I want to share with you something really deep. According to the Jewish calendar, we are now the in 49 day period of time between Pesach and Shavuot that is known as Sefirat HaOmer. The holiday of Pesach is associated with the Jewish people's liberation from slavery, and the holiday of Shavuot is associated with the gathering of the Jewish people at Mt. Sinai to receive the Torah. Sefirat HaOmer can be translated as "Counting the Omer," and in ancient Israel, during Temple times, a special harvest of barley, the first of the season, was cut the night after Pesach, to be offered 49 days later on Shavuot, this is known as the Omer offering. Each Jewish holiday is associated with a certain guidelines as well as spiritual practices, known as mitzvot. For instance, Rosh Hashanah is associated with the mitzvah of blowing the shofar, and Passover is connected to the mitzvah of eating matzah. Sefirat HaOmer is associated with the mitzvah of declaring out loud what day of the Omer it is, starting from the first day after Pesach and counting up to the 49th day. In order to understand the deeper significance of the mitzvah of counting the Omer, I want to share with you a bit about myself and the Jewish calendar.
For me, growing up Jewish basically meant bagels and lox, the Holocaust and my Bar Mitzvah. I was an uninformed Jewish boy from New Jersey, and I thought Judaism was a cultural accident connected to a boring and mindless religion. Then, when I was 21, I traveled to Israel and discovered a Judaism that I had never seen before -- that being Jewish was much more than a cultural identity or an old, dusty religion. I discovered that Judaism is a spiritual path. I met rabbis and teachers who showed me that what I perceived to be mindless rituals were actually part of a Jewish mindfulness practice, but that I needed to understand them in the right context. That in the same way the Dalai Lama is a lineage-holder in the Buddhist tradition and practices the Dharma of the Buddha, I was a lineage-holder in the Jewish tradition and could practice the Torah of Moses. I decided to extend my visit to Israel and to study the Torah in order to go deeper into its wisdom and find out more about Judaism as a spiritual path.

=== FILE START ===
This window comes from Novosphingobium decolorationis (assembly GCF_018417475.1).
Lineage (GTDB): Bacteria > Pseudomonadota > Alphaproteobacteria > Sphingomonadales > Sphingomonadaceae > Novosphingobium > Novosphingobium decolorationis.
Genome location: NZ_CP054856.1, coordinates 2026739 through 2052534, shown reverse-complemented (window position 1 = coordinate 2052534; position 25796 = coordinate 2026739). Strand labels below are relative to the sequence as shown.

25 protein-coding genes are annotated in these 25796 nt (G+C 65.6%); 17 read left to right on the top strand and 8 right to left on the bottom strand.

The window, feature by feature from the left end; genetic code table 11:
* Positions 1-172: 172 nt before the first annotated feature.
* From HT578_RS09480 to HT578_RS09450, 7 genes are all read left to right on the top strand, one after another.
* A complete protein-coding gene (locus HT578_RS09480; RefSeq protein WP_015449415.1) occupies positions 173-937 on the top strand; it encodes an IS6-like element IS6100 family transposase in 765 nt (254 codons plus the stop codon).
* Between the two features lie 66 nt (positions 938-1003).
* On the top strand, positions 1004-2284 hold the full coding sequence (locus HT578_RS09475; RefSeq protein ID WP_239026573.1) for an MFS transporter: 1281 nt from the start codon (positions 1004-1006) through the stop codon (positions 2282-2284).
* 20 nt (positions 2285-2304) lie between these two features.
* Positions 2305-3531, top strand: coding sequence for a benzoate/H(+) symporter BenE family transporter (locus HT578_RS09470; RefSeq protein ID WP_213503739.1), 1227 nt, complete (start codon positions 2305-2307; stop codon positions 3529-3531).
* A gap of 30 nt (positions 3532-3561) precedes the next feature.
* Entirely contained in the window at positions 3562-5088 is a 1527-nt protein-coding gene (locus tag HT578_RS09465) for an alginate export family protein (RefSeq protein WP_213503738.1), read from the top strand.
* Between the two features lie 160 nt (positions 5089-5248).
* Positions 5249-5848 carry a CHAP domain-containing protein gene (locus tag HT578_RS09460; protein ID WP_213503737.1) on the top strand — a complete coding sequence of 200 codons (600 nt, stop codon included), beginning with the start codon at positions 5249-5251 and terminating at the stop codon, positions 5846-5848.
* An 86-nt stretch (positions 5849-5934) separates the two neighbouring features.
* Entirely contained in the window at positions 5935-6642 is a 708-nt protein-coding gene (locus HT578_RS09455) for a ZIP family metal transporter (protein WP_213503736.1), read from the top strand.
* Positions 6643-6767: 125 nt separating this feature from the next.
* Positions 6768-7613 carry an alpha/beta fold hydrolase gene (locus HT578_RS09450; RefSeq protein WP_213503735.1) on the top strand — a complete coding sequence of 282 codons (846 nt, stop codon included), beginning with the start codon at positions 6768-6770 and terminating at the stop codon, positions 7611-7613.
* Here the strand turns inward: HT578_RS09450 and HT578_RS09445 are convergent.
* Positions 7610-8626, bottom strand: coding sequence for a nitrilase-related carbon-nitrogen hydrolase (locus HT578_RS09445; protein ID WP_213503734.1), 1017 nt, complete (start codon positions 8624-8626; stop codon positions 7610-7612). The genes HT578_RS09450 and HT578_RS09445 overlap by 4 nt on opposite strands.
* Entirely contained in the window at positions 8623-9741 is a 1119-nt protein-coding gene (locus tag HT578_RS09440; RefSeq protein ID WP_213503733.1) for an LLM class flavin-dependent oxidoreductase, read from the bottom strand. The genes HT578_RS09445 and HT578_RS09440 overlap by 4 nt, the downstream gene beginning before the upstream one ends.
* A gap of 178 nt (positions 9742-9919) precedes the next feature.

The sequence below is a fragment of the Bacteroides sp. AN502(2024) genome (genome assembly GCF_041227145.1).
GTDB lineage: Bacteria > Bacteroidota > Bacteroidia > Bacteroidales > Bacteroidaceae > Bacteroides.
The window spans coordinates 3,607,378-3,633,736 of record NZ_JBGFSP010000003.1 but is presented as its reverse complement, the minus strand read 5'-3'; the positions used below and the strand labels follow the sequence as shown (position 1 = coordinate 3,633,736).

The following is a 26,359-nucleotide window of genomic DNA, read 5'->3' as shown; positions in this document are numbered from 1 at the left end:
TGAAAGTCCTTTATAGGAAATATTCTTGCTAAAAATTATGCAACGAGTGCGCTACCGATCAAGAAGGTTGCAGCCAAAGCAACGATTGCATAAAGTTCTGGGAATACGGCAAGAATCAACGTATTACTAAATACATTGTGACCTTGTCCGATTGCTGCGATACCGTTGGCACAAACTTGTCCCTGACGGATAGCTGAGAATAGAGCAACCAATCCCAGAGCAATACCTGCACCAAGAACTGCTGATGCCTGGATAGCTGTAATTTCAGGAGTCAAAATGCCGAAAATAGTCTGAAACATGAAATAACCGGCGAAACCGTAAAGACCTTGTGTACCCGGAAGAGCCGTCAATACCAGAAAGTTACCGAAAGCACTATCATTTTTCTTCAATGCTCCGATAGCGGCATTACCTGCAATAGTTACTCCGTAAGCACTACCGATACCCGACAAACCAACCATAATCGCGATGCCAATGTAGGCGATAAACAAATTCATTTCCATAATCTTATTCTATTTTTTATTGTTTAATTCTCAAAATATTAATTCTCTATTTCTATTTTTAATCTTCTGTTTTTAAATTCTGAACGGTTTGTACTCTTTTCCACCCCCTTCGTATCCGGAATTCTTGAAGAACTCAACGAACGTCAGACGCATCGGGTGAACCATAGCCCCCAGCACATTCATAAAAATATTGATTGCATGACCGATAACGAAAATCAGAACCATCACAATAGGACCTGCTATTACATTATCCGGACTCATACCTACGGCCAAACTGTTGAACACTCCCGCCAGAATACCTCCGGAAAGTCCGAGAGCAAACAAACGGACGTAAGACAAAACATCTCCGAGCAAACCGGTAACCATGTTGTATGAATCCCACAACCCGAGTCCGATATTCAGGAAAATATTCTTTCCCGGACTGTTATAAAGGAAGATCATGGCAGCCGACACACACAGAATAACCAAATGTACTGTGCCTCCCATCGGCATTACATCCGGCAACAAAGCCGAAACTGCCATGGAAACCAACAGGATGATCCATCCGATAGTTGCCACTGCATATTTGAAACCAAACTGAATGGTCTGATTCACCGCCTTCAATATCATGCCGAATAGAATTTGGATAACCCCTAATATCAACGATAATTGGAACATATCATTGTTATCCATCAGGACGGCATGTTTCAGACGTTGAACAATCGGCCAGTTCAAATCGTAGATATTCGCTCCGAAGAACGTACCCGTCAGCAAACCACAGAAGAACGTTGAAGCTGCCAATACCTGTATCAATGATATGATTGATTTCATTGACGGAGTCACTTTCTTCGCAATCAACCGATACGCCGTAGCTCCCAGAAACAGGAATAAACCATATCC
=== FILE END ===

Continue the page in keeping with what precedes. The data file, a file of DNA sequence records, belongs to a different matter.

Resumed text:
One of the things I learned was that the Jewish calendar and its view of time was very different than the one I am familiar with. Growing up, time in a sense was existentially empty, there was no essential quality to it, time did not inherently matter. The astronomical reality of the seconds, minutes and hours that made up my day, the days that made up my week, which made up my month, which made up my years, which added up to make my life, were were also inherently void of any meaning. If I did find time periods meaningful, it was a purely personal subjective experience. This is very different than the Jewish perspective of time. From a Jewish perspective, time itself has an essential quality or qualities to it. Time is alive. Time is inherently meaningful and pregnant with purpose that influences that which exists in time. I discovered that the Jewish Calendar is a time-map, in which a person experiences the sacred of qualities of time, and the landmarks which make up this map are the Jewish Holidays. The holidays themselves and the stories they recount and celebrate are not just stories, they are metaphors for the inner journey of the soul as it travels throughout the year.
For example, in the Jewish week a division is made between the six days of the week and the seventh day: the weekly holiday of the Sabbath. Time during the "six days of the week" (Saturday night to Friday afternoon) is associated with the quality of "doing," and the seventh day, the Sabbath (Friday evening to Saturday evening), is associated with the quality of "being," with rest. In the rhythm of the Jewish calendar, there is an ebb and flow from the six days of the week into the Sabbath, and from the Sabbath back into the six days of the week. The entrance into the Sabbath is celebrated by the kindling of Shabbat candles, and when I am in the seventh day, I am in Shabbos consciousness, I remember that I am a human "being" and not a human "doing."